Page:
The second generation of a project I did early on in my discovery of electronics: a series of programmable LEDs controlled over USB.
This idea has been executed many times in the last decade, but it's a fun exercise in revisiting an old project, going through the design process for something simple, and making a handful of devices to share with other people as the original version proved very useful.
At 10pm on a Thursday evening in early April, it suddenly seemed like a great time to make another version of the status light I've been using for the last few years. Something small, simple and fun. Why not chuck together a schematic and a start a layout before calling it a night!
I'd been eyeing the STM32F070 for another project needing a basic, low-cost
controller with a USB peripheral built in, and that seemed to fit the build here too. Sure, an ATTiny85 with V-USB is a little cheaper, but the options the STM32 brings to the table are worth the premium:
6KB of SRAM, plus a dedicated 1KB buffer for the USB peripheral
32KB of flash
More capable timers (five of them)
More I/O in a similar footprint thanks to a smaller pitch package
SWD interface for debugging, making debugging a simple experience vs
debugWIRE on an AVR. With AVRs lacking a PDI or JTAG interface I usually avoid using the debugger unless I absolutely can't solve an issue by code analysis.
Most of these are overkill for a device that controls a handful of addressable LEDs, but the smooth remote debugging experience is probably worth the cost alone. The STM32 does need 3.3V regulation, but the part count is reduced overall compared to the V-USB approach.
There's not a whole lot to this piece of hardware. All of the spare pins on the micro are broken out so this can be used as a mini dev board for other devices that need USB control.
A few notes for next time:
I somehow managed to slip a pull-up resistor onto the reset line of the STM32 and sent that to the fab, even though I'd read the datasheet that states there's a built-in pull-up and only suggests adding a capacitor to ground. This is not needed.
My 11pm-brain failed to put much thought into which pins might be better than others and just picked the first available pin (PA0). This is fine for bit-banging the LED data signal, but on this MCU model (C6), PA0 has no useful special function! An SPI or UART peripheral could've been used to encode the SK6812's time-based signal as bytes and sent via DMA instead of blocking for 115uS, but it's not a big deal for this project.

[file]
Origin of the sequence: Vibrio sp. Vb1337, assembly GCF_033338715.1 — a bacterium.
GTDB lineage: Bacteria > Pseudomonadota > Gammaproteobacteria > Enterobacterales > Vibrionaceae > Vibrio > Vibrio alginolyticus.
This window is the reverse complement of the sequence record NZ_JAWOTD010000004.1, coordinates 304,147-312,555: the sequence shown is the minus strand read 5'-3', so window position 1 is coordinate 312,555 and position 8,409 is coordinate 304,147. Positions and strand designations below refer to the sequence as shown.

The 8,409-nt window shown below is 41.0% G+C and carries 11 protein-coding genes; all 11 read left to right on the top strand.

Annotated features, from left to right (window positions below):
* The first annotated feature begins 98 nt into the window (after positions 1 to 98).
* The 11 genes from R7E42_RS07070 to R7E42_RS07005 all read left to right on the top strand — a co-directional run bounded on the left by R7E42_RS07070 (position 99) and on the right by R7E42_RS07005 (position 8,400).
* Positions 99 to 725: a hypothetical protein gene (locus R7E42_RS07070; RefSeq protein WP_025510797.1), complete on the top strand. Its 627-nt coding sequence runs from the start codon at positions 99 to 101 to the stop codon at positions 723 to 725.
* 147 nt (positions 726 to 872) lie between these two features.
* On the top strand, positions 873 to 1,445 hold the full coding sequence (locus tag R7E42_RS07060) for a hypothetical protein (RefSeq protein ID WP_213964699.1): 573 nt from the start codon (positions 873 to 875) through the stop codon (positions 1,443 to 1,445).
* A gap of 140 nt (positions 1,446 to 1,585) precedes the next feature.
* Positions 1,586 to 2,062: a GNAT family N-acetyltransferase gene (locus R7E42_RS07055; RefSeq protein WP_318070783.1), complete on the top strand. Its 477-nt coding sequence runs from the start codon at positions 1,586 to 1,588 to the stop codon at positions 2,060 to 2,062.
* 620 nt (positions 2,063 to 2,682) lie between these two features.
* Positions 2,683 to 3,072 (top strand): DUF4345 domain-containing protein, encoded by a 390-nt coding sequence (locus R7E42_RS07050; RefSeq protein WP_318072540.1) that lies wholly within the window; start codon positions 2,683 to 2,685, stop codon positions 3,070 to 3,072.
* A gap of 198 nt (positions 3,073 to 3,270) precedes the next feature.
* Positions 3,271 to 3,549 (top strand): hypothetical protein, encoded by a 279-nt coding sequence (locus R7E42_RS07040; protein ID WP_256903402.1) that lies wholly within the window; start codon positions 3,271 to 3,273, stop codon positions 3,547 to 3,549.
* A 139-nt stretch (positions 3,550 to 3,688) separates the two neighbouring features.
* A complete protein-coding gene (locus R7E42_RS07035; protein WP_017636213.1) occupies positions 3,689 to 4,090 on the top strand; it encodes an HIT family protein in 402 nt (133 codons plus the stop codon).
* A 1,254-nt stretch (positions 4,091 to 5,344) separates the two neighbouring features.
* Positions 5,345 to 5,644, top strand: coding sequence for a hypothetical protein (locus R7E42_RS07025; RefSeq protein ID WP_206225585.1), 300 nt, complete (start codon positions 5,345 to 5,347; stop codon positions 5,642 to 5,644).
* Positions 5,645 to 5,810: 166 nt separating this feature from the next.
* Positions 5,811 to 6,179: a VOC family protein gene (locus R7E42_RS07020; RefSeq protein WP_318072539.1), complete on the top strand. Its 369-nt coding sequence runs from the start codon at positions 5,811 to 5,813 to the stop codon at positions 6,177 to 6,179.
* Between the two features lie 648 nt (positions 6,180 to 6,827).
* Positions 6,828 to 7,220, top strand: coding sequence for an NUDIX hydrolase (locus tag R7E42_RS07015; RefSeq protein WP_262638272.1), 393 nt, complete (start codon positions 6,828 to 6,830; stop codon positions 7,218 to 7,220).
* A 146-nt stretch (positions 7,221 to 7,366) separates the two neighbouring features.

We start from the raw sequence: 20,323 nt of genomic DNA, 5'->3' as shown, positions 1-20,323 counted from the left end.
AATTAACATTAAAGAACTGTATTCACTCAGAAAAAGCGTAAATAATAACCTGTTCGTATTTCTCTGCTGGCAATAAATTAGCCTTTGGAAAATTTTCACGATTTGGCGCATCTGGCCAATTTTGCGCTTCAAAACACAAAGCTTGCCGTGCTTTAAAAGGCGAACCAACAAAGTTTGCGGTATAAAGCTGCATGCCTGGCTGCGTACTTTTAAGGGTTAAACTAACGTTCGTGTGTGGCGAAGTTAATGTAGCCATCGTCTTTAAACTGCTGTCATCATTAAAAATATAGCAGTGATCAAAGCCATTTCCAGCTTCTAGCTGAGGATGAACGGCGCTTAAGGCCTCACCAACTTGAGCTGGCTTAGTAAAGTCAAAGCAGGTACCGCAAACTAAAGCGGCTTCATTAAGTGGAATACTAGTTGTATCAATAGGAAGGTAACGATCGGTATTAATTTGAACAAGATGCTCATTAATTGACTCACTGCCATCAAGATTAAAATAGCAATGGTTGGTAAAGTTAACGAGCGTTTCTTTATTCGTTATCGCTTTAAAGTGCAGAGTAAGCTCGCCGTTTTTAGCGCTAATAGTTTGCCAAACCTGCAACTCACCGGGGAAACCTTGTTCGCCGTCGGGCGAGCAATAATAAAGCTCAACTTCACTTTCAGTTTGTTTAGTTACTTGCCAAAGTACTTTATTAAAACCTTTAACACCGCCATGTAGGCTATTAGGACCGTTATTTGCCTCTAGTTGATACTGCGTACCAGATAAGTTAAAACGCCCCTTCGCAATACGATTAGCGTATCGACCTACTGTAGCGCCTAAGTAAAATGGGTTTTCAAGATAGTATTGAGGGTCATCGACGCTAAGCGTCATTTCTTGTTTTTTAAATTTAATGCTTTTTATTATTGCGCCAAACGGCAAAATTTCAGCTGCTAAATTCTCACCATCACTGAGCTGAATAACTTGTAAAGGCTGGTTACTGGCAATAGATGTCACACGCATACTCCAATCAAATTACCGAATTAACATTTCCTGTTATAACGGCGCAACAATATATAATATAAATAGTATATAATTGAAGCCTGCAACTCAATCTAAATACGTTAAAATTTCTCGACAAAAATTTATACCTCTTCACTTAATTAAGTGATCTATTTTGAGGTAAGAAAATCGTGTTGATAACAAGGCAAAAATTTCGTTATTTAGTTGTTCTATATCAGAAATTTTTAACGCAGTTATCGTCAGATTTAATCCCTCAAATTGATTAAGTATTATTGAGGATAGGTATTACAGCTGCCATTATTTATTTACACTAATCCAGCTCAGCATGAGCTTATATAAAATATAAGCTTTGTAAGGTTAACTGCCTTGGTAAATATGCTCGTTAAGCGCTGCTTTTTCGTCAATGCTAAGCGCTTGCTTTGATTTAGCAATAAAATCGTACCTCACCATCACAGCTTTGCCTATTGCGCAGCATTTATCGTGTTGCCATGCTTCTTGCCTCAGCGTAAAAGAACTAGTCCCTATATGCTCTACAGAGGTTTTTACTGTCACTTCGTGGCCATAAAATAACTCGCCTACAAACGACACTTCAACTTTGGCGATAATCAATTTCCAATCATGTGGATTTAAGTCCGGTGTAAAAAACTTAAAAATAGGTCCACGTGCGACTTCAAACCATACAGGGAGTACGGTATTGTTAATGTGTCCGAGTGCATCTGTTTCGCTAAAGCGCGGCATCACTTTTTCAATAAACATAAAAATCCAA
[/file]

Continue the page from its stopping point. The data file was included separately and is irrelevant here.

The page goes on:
Using the USB peripheral on this chip requires the pins for both of the onboard I2C peripherals, so no hardware I2C is available on the broken-out pins. This isn't needed for the lights and can always be implemented in software if needed, but it's worth noting as a limitation of this chip when using USB.
Putting a jumper or button footprint on the BOOT0 pin as a default would be helpful. I tied this to ground as I wasn't planning to use the built-in USB firmware upgrade mode myself, but as I'm planning to share these devices with people at my workplace that might've come in handy for letting someone upgrade their own firmware easily without requiring a J-Link/ST-Link.
Again not much to see here. The pictured layout is slightly improved over the design that went to the fab - "2.0a" fixes an unnecessarily long ground return path for the crystal, though this hasn't caused any issues in the boards I had made so far...
I'd previously bought all of the components needed for this build, so I sent the board off and moved onto other projects while waiting. The PCB manufacture only took a couple of days, but the standard-post shipping I chose took significantly longer.
Three weeks later, the PCBs arrived and I spent an evening at the bench soldering. Assembly went fairly smoothly, with the regulator installed and tested first, then the STM32 installed and confirmed accessible over SWD: